In Beyond the Colored Line, book two of The Stella Trilogy, we meet Noah Daniels who is a member of The Black Panther Party for Self-Defense. There are two books I read that helped me to conceptualize his character in the most authentic way possible: Revolutionary Suicide by Huey P. Newton and The Assassination of Fred Hampton: How the FBI and the Chicago Police Murdered a Black Panther by Jeffrey Haas.
These books helped me to capture the language and the spirit of the movement as realistically as possible. I modeled Noah’s persona after both Huey Newton and Fred Hampton. Noah uses terms like “Pig,” regarding the police like the Panthers did in the 60s, but reading Newton’s story helped me to understand this wasn’t a random term they pulled out of the sky to be derogatory.
Black Panther rhetoric like “All Power to the People,” and the concept of “pig,” came with Newton’s interest in A. J. Ayer’s logical positivism, that nothing can be real if it cannot be conceptualized, articulated, and shared. While I do not agree with this philosophy as a person of faith (because faith is the opposite of this…the belief and expectation of something even when you cannot see it), it was helpful in me understanding the Panthers on a deeper level and thus helped me to make Noah’s story more real.
Not all research needs to be included in the story so you won’t hear Noah quoting A.J. Ayer. The point of research for historical books is to help the writer to better understand the culture of the time so the characters can interact with the setting genuinely.
Historical Fiction is not an easy genre to write because while the story itself is fictional, the dialogue and personas of the characters have to be true to the time. A young person living in 1960 wouldn’t speak like a young person living in 2020. If done right, adding authentic historical details enrich the story by triggering memories of the past.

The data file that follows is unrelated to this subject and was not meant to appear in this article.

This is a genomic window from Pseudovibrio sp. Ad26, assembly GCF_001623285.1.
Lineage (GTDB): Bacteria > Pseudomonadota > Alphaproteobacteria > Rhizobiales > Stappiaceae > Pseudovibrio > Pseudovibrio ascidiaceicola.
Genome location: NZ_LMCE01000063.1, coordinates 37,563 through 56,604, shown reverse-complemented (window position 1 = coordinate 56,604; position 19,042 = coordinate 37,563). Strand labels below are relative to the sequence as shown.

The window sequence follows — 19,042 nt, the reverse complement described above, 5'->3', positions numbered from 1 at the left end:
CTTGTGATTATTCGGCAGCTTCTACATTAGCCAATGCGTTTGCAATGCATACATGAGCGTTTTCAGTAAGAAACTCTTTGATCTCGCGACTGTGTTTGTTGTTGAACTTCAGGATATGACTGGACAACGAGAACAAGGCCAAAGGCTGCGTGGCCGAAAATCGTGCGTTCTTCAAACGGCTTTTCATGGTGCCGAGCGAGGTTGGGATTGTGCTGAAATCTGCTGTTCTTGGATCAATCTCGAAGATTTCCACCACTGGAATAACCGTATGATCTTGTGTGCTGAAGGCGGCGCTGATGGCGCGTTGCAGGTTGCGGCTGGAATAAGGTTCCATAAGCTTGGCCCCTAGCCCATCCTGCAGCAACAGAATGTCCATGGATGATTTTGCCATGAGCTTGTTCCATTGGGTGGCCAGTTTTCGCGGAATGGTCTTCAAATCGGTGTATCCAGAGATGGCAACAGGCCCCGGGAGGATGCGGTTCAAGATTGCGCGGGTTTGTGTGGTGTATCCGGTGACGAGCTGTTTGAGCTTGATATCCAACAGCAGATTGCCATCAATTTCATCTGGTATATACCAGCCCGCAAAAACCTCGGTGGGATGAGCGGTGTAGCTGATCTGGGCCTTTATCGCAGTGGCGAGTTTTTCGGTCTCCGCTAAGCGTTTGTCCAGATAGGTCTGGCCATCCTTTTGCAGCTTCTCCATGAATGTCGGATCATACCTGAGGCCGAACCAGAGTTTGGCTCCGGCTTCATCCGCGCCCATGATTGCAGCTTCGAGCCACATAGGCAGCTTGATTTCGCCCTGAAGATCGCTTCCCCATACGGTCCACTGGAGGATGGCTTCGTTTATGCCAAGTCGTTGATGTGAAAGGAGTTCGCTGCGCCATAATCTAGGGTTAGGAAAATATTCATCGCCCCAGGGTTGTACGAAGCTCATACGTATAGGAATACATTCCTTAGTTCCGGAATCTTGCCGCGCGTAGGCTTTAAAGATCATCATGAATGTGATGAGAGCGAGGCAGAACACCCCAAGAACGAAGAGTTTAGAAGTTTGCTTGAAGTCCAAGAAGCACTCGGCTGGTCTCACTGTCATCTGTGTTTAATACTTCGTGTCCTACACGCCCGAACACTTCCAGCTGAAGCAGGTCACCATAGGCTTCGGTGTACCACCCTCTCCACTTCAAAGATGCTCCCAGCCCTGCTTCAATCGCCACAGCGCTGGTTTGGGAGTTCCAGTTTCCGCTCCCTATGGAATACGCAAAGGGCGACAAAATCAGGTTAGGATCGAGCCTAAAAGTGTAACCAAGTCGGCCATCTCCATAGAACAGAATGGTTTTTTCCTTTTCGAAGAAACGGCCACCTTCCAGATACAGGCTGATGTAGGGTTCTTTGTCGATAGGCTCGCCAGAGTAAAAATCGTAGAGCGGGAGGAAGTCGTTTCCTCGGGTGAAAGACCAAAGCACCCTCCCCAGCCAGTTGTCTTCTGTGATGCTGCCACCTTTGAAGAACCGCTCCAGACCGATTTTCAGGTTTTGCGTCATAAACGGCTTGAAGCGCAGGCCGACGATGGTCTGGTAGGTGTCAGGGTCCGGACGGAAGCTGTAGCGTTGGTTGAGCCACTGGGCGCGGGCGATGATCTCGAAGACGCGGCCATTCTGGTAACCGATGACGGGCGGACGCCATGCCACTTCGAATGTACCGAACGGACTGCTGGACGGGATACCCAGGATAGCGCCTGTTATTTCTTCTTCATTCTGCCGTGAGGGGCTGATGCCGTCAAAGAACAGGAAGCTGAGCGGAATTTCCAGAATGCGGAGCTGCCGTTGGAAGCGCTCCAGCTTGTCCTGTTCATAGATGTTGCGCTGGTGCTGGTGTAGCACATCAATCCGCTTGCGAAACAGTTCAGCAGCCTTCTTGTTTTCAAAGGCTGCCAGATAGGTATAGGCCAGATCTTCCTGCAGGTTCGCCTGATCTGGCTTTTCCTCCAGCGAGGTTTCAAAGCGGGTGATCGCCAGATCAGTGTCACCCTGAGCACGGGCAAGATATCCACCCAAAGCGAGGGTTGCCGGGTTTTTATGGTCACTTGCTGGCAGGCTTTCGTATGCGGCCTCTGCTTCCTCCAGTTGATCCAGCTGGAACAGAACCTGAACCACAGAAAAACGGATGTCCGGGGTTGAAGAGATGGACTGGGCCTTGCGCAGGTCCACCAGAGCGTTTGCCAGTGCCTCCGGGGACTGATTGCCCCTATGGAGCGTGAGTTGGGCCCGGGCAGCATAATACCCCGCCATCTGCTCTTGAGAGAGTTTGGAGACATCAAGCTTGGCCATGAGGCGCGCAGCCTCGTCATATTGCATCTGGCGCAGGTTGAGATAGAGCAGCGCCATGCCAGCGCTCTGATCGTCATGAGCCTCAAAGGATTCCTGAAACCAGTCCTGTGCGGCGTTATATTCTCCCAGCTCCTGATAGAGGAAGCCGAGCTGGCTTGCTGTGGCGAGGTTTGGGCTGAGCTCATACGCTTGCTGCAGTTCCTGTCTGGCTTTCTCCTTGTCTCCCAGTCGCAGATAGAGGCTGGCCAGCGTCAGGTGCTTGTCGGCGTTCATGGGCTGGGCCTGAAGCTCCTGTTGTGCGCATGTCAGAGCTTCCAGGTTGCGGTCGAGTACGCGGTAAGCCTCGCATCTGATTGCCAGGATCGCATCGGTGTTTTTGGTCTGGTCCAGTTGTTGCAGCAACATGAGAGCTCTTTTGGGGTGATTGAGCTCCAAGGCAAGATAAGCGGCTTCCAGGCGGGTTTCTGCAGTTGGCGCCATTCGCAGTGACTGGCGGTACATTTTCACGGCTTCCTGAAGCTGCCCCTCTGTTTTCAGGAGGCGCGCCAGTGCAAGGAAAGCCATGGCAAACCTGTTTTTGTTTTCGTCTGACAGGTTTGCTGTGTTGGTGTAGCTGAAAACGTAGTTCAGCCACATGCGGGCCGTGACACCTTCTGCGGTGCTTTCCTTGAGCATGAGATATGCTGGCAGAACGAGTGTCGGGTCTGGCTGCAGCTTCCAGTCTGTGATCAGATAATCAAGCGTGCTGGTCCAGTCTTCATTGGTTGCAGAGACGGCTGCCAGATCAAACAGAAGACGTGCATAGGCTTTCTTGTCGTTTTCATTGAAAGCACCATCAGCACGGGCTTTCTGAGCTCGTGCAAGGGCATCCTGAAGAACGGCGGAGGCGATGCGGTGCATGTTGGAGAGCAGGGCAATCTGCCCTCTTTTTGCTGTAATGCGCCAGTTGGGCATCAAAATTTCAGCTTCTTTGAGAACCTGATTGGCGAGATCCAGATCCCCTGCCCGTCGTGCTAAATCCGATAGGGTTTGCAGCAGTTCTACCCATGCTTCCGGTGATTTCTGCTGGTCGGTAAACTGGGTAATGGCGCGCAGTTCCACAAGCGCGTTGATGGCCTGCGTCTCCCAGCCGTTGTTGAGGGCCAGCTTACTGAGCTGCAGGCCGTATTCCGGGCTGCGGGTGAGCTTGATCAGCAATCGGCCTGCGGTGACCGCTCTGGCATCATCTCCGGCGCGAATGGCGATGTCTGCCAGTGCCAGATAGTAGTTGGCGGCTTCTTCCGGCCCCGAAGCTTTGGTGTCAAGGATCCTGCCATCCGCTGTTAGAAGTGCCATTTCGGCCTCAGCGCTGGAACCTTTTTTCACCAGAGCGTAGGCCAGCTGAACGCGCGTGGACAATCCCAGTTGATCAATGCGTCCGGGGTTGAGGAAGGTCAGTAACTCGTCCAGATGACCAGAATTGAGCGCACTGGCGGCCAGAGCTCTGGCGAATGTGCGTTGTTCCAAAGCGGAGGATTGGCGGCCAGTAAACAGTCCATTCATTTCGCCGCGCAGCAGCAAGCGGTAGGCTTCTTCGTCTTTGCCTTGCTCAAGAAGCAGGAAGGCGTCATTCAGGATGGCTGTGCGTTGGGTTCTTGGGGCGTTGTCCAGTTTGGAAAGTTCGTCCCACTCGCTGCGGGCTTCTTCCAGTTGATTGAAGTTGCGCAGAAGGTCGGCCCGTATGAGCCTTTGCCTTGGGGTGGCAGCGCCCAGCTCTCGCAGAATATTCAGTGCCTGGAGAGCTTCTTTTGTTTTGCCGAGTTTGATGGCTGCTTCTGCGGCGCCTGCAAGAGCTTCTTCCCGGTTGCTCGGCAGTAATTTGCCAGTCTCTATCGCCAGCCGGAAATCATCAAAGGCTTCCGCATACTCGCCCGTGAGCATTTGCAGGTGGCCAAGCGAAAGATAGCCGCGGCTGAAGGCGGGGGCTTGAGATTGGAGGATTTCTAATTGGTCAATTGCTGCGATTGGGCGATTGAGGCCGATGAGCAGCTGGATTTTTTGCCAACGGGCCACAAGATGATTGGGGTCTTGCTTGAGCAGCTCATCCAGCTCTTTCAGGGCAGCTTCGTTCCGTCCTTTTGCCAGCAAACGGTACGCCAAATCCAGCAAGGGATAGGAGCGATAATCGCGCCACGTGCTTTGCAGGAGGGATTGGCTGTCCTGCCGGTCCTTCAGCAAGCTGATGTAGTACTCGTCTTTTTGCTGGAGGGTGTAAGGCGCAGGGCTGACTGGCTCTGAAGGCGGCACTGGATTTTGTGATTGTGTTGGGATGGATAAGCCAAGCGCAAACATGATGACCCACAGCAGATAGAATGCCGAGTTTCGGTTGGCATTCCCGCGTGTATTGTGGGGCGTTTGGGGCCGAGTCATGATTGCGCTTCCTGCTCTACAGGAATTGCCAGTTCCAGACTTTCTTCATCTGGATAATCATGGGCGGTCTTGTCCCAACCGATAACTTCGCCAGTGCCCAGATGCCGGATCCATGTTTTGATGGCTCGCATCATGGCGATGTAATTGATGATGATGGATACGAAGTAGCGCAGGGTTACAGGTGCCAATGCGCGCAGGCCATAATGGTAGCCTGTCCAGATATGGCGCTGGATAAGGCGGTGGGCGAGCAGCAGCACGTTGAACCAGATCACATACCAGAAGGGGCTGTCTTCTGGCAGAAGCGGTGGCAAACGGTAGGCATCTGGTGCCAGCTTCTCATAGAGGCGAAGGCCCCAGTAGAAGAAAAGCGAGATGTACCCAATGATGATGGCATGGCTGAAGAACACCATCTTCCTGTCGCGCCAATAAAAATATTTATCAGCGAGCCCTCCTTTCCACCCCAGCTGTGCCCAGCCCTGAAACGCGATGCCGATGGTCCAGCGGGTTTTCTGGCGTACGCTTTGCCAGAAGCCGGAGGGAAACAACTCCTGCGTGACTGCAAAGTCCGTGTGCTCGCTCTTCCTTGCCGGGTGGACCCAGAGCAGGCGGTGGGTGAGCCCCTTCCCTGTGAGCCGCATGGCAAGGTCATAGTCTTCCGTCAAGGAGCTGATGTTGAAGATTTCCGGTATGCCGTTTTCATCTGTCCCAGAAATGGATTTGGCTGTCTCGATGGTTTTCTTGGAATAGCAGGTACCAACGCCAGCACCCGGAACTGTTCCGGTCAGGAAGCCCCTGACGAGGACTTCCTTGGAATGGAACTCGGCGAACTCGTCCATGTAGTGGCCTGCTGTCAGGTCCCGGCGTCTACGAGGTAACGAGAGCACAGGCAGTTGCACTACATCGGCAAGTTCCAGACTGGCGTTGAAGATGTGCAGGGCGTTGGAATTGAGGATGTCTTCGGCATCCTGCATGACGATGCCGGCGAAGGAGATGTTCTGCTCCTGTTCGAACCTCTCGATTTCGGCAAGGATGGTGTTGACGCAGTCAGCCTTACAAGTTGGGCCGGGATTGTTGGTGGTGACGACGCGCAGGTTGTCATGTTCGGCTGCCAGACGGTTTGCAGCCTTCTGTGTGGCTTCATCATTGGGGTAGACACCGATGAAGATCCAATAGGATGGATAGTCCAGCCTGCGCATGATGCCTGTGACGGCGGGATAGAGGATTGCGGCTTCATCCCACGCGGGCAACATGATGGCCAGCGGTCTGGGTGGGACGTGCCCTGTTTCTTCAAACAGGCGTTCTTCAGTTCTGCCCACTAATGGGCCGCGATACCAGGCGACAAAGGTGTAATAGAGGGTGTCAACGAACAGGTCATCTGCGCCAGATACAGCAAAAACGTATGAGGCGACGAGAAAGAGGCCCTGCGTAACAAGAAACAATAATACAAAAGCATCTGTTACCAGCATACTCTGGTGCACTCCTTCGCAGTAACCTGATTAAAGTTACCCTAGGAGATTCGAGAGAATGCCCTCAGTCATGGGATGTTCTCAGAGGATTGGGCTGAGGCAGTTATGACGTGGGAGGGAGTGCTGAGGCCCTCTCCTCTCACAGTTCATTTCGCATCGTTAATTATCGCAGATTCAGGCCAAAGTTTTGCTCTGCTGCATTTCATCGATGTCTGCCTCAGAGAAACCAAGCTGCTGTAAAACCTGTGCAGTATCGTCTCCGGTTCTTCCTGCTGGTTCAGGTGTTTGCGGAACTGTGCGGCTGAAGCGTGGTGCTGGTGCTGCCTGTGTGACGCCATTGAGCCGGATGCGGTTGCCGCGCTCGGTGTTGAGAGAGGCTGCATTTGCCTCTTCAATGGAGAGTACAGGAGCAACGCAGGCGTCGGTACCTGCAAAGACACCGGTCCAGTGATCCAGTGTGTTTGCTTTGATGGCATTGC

Excerpt from Chapter Ten:
“That just bugs me. We supposed to march and get hit upside the head by the pigs?” he would say in conversations with his mother when he would visit her. Unlike many young black men raised by their mothers, Noah’s mother had decided early on that her son’s narrative would be different. When he came of age, she would turn him over to be raised by his father. She could provide a lot of things, but she could not teach him how to be a man. She supported most of Noah’s radicalism, but only to an extent.
“Now don’t you go rappin’ ‘bout all that communist jive talk in here boy. Violence and hatred never helped to expand no revolution.”
“But Ma, that’s where you’re wrong. It’s not about violence. It’s about defending ourselves. Violence is only the guilt complex that exists in the minds of America.”
Mama Daniels would lift her head to the ceiling, wishing she’d said nothing.
“To say that a man is violent because he defends himself does not differ from saying a man who is being lynched and thus fighting back is himself violent because he fights back.”
“Boy, what? You know, sometimes I wish you weren’t so smart.”
Noah laughed, “’cause you know I’m right. Mama, white Americans know that they have been violent against Negroes, and they fear that one day the Negro will do unto them as they have done unto the Negro.”
The 1960s presented a new wave of leadership and identity for people of color who went from being Negroes to Blacks. Just the previous year, the heavyweight champion, Muhammad Ali refused induction into the army on both religious and political grounds. The epitome of the black power movement was the Black Panther Party, founded by Huey P. Newton and Bobby Seale. This party organized the use of self-defense in the accomplishment of black justice and was right up Noah’s alley.
Stella: Beyond the Colored Line
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